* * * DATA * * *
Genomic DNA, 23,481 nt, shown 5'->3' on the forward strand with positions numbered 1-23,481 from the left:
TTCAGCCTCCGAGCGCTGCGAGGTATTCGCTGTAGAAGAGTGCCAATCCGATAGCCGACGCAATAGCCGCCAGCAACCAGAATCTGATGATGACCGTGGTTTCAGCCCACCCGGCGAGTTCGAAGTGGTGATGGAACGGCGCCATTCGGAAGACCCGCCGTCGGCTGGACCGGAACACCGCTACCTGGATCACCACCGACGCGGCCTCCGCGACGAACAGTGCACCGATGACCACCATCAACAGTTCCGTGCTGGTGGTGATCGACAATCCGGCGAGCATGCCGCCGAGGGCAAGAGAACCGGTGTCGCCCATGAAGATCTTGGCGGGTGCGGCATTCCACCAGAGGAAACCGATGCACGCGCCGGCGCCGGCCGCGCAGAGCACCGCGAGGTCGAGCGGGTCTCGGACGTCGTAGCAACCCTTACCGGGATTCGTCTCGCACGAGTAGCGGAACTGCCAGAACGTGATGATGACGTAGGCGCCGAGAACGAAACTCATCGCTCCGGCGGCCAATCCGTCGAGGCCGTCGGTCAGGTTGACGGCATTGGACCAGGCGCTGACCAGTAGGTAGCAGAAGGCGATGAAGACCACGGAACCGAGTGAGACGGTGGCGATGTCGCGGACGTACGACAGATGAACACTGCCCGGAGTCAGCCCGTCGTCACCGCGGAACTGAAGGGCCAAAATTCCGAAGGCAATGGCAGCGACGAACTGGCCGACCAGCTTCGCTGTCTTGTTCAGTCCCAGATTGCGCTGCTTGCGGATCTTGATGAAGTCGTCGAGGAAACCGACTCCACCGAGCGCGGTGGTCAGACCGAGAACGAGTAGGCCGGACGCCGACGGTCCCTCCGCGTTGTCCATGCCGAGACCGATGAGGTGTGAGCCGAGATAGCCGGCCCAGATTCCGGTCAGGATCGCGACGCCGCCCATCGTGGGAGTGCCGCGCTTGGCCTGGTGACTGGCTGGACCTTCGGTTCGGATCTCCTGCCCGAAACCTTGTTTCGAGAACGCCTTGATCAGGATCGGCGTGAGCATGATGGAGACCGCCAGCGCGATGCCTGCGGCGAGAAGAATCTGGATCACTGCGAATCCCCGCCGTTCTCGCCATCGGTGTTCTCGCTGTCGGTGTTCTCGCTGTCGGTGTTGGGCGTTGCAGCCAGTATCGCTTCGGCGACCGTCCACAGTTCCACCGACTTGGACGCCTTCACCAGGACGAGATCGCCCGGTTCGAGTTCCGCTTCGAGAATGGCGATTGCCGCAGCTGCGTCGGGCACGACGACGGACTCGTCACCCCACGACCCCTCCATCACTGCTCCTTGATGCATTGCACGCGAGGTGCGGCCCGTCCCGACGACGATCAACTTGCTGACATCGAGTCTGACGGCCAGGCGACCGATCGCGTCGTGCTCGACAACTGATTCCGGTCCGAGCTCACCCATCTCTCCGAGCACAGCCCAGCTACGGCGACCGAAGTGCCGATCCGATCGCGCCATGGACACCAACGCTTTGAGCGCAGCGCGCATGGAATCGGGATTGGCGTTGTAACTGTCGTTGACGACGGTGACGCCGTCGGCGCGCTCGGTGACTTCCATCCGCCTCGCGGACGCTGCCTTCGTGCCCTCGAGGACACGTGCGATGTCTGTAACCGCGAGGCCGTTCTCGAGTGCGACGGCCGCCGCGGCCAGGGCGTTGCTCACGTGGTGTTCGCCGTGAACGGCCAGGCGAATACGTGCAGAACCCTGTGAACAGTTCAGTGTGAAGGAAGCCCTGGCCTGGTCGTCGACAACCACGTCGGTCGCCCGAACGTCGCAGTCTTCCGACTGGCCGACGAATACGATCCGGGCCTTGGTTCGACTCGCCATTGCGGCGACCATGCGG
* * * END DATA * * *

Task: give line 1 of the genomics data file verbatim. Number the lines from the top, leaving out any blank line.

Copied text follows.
Genomic DNA, 23,481 nt, shown 5'->3' on the forward strand with positions numbered 1-23,481 from the left: